Thursday, November 11, 2010

Substance Abuse Problems in Veterans

On this Veteran’s Day, we salute the men and women of our armed forces, past and present, for their service to our country.

Substance abuse professionals have been studying the prevalence and effects of substance abuse in active duty soldiers and veterans.  Unfortunately, the statistics are quite sobering.  There is evidence that the prevalence of substance abuse (alcohol and drug abuse) disorders among veterans of the post-Vietnam conflict era is more than 50% higher than among the general population, as is tobacco use.

Other statistics show that among soldiers who have been deployed and have experienced combat situations, new-onset alcohol problem prevalence rates are higher than nondeployed soldiers, with the youngest deployed soldiers at highest risk for developing alcohol problems.

Today, R. Gil Kerlikowske, Director of the Office of National Drug Control Policy (ONDCP), issued a statement reaffirming the nation’s commitment to provide access to high quality treatment for addiction and other mental health disorders to active duty service members and veterans, in whom the prevalence of prescription drug misuse now is more than double that of the non-military population.

This is timely given the fact that there are major unmet needs for alcohol and substance abuse treatment among veterans.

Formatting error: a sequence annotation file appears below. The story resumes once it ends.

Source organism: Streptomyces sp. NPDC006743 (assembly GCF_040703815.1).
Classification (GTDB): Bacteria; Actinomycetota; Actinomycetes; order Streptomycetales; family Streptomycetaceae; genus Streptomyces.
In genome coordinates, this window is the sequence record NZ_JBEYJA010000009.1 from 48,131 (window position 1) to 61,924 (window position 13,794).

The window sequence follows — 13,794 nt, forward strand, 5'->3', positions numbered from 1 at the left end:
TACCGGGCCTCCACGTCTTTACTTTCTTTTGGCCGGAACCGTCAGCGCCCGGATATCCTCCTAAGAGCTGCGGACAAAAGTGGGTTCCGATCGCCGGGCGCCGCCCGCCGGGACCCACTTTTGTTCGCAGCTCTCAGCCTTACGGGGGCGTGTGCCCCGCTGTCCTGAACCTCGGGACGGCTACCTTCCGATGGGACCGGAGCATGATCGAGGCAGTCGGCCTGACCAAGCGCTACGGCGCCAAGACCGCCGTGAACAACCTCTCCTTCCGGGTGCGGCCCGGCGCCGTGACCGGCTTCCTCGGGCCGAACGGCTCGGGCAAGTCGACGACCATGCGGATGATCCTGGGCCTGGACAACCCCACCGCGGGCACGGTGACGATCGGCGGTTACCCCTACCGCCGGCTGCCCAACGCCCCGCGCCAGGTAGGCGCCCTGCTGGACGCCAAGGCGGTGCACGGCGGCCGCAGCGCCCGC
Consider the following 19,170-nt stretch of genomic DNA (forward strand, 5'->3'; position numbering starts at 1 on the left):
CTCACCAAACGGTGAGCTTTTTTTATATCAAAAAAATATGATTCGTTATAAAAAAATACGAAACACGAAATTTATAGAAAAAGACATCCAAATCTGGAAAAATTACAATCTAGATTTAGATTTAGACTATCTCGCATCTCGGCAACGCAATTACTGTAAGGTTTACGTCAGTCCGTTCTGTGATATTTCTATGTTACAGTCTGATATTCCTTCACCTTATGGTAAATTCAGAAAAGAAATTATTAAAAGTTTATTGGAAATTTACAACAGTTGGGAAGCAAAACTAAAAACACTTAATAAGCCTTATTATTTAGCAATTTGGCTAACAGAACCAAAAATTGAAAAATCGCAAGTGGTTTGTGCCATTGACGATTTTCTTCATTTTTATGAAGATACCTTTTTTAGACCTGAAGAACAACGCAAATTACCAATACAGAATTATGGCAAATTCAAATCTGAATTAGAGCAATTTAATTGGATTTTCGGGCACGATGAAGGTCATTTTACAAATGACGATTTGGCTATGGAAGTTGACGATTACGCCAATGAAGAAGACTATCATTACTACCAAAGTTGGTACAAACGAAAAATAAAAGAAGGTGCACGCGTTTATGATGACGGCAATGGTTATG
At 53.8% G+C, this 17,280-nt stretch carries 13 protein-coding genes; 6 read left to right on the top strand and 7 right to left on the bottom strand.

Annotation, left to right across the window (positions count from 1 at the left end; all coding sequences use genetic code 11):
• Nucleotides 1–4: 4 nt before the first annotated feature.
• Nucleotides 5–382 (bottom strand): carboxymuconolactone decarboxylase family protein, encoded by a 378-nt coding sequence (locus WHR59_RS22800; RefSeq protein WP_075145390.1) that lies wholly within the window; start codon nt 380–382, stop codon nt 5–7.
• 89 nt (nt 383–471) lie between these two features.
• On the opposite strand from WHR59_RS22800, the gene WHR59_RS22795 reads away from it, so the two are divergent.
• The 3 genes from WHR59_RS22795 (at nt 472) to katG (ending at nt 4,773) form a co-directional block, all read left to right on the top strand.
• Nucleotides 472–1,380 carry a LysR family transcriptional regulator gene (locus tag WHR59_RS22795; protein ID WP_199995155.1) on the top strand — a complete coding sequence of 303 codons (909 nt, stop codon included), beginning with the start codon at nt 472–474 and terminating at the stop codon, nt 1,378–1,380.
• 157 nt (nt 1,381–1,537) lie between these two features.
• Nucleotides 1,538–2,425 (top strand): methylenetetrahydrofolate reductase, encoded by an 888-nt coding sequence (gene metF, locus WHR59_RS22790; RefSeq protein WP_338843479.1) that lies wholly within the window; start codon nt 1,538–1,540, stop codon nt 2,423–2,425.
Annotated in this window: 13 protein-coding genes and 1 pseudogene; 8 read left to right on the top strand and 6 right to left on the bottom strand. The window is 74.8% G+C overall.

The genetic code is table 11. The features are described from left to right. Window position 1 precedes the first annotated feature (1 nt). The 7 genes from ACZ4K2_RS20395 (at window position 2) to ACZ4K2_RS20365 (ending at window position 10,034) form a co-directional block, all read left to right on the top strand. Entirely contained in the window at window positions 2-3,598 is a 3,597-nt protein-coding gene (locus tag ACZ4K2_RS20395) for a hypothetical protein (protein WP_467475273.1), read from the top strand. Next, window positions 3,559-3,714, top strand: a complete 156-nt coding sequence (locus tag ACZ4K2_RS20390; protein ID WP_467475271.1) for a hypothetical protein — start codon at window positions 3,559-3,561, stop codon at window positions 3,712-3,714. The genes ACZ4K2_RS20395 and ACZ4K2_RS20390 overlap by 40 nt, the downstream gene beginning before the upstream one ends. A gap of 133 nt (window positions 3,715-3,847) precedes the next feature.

A new means to reach out to veterans in need of substance abuse treatment capitalizes on technology developed by the Veterans Administration (VA) to enhance internal medicine care: Tele-health In-Home Messaging Device internet technology.  An abstract presented at the CPDD 2010 meeting by Santa Ana and colleagues (, 2010 Abstract Book PDF, p. 145, abstract 578) described initial efforts to develop the IHMD to conduct remote substance abuse risk assessments, treatment sessions, and to determine whether respondents should be contacted by health professionals for additional follow up.

Should the system work, it might provide a means to assess, monitor, and treat veterans who do not have easy access to VA or other substance abuse treatment centers.

CPDDBLOG welcomes CPDD member’s thoughts on this issue.

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